While higher education leaders often talk about getting different stakeholders on the bus, in Carrollton, Georgia, it’s meant literally.
The small town about an hour west of Atlanta lacks municipal bus service, so when employers considering a move to the area are given tours, the University of West Georgia provides the transportation. It’s a small part of a broader approach to economic development called Carroll Tomorrow, launched in 2001 after then President Beheruz N. Sethna and several other community leaders began informally brainstorming ways to bring more jobs to the region.
“Those conversations took place at my home, at my dining room table,” said Sethna, who became president emeritus earlier this year after 19 years as president. “We were at the table, literally and figuratively.”
As major drivers of employment and culture, colleges and universities typically have an outsized influence on their communities. In many places, leaders have deliberately guided their institutions into larger roles within the fabric of those communities—a shift that began in the 1980s but has continued to accelerate. Large-scale initiatives such as those undertaken by the University of Pennsylvania and the University of Southern California have drawn considerable attention, but from local purchasing to economic development, public-private partnerships, and urban revitalization, town-gown relations at most institutions have come a long way from Rotary lunches.
But at a fundamental level, that’s often where such relations remain anchored—with presidents playing active roles within local chambers of commerce, Rotary and Lions clubs, hospital boards, churches, and other community organizations.
“As much as development and fundraising is about relationships, so is leading beyond the campus,” said Thom D. Chesney, president of Brookhaven College, a two-year institution that is part of the Dallas County Community College District. “There are a lot of people knocking on the door. It’s important not to shy away from the conversations or not go to the first meeting. . . . I do that intentionally because there’s a return on investment that’s mutual.”
That mutual return on investment drives many initiatives beyond campus, yielding assets ranging from goodwill to funding and physical property. “If we just relied on our [traditional sources of funding], we wouldn’t get some projects done,” said Chesney, who has worked with local governments to develop access roads and a hike-bike trail that connects the Brookhaven campus to a growing regional network.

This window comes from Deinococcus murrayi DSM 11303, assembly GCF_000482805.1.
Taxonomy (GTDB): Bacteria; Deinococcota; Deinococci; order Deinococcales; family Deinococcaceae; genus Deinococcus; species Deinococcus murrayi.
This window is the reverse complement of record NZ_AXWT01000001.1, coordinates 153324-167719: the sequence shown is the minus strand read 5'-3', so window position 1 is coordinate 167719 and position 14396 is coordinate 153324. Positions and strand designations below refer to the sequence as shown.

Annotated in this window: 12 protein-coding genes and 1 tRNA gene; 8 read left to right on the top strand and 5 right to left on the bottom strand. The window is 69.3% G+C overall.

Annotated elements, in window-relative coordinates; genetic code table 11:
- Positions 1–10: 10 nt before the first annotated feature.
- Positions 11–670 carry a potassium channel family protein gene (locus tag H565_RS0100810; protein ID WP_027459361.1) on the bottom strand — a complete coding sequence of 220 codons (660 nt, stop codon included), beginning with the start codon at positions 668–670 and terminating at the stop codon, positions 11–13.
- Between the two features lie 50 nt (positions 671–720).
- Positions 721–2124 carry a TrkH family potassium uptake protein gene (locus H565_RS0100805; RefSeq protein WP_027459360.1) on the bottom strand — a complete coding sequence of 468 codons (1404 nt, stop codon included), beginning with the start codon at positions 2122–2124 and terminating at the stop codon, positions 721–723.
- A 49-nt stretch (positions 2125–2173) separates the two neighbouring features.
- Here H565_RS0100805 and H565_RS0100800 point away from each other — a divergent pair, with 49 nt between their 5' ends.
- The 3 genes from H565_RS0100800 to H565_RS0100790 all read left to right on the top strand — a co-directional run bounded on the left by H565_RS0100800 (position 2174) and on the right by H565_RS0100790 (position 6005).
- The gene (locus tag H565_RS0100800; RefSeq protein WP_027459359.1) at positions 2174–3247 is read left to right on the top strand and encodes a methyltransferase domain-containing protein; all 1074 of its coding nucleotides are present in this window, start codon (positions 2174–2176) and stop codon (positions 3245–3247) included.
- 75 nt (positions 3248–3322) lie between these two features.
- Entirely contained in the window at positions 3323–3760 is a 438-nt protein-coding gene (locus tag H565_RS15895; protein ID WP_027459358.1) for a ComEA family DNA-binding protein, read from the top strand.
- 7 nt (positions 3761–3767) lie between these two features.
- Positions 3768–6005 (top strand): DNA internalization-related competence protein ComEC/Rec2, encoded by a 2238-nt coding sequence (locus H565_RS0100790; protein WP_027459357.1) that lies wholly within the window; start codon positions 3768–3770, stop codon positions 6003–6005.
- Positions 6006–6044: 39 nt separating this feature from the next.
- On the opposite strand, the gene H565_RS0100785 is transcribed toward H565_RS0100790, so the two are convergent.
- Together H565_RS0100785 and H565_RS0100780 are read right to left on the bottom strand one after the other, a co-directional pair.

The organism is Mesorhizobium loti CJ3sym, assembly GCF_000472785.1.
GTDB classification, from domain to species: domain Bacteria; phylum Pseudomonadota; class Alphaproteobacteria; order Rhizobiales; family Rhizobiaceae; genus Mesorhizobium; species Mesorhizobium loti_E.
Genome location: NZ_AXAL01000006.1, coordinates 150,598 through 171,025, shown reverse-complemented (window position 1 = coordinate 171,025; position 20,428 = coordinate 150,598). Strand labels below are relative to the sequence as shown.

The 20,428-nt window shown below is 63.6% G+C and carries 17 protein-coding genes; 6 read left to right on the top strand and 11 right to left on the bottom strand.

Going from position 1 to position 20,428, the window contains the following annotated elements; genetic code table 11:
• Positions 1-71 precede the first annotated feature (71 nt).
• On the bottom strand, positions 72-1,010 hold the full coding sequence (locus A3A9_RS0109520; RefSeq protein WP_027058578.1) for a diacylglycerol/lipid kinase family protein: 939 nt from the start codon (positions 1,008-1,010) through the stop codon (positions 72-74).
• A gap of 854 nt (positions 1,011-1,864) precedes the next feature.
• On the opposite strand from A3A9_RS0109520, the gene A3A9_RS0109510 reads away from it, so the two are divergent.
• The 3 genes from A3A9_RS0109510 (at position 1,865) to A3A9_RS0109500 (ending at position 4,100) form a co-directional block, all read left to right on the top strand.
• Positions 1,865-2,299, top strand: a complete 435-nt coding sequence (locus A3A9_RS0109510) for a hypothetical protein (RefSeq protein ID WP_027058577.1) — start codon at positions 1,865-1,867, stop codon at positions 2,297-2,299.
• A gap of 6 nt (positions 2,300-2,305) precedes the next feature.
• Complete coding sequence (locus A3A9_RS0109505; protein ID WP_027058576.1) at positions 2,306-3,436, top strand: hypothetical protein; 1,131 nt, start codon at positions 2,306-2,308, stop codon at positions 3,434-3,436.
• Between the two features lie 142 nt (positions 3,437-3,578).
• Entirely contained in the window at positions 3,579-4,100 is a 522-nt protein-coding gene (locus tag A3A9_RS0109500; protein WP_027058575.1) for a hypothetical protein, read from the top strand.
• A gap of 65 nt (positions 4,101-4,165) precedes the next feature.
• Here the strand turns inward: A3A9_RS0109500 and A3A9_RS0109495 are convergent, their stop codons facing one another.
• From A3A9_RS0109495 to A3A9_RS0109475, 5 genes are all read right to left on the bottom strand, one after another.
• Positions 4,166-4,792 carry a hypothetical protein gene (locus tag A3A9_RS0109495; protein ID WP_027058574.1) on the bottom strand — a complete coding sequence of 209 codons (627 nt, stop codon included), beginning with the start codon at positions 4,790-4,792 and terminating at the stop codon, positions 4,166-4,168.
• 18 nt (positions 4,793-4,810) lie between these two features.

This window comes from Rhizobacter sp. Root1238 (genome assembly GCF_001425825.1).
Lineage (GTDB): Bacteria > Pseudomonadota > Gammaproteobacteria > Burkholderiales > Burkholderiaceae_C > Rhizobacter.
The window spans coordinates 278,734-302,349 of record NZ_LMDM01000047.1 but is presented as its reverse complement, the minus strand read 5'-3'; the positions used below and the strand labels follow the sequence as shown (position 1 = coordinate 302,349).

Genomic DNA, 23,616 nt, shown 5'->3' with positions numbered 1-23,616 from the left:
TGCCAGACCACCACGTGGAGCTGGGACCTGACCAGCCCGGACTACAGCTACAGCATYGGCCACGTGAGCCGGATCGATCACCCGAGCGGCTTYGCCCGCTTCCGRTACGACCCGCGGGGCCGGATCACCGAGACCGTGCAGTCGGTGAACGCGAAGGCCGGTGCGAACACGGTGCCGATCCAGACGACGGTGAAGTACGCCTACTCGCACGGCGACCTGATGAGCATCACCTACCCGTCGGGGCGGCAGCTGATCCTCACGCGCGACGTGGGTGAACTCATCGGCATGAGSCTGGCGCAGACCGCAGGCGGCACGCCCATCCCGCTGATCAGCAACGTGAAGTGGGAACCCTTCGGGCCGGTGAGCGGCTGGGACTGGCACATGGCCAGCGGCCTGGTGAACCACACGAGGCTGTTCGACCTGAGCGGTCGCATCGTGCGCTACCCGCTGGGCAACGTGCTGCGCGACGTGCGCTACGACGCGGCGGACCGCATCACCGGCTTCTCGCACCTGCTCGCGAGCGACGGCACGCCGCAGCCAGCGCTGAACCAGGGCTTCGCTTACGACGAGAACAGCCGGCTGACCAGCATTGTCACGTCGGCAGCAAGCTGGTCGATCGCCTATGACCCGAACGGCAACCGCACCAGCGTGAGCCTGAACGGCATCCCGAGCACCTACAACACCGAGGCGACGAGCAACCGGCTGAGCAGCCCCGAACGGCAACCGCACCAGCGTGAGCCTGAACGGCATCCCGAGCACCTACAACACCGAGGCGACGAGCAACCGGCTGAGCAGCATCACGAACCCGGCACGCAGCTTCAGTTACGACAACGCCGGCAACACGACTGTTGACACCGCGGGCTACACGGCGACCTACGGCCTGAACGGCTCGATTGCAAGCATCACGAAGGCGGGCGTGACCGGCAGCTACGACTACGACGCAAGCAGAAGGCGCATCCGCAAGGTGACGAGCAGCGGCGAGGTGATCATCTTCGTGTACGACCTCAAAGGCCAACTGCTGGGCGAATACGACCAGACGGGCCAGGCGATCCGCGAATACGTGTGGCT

Institutions also invest their own resources in their communities. Over the past 15 years, Grinnell College in Iowa has donated $3 million to various local activities, according to President Raynard S. Kington. “We have a vested interest in seeing our community prosper,” he said of the college’s philanthropic activities, which include a series of mini- and micro-grant programs, as well as more substantive donations to renovate the local high school. “We don’t believe we will prosper if the community doesn’t prosper.”
With the more muscular approach to leading beyond campus borders, some common strategies have emerged, including:
Serve as a convener. Economic development is an activity in which all colleges and universities can play a unique role, bringing together diverse stakeholders and often workforce development grants and other funding. “A lot of times, an institution of higher education will be perceived as a neutral party,” Brookhaven’s Chesney said. “Even if we’re not the spearhead, we’ll get it started.”
Be transparent. Even when off-campus partnerships focus on bettering the community, “you have to articulate why you’re there and what the purpose is,” Grinnell’s Kington said. “The essential piece is being able to make sure everyone understands why you’re doing it, since there are all these different levels—being a good citizen institutionally, but also having a vested interest in being the strongest community you can possibly be.” Articulating the goal of initiatives is also important internally as a way of ensuring that partnerships align with the institution’s mission and goals.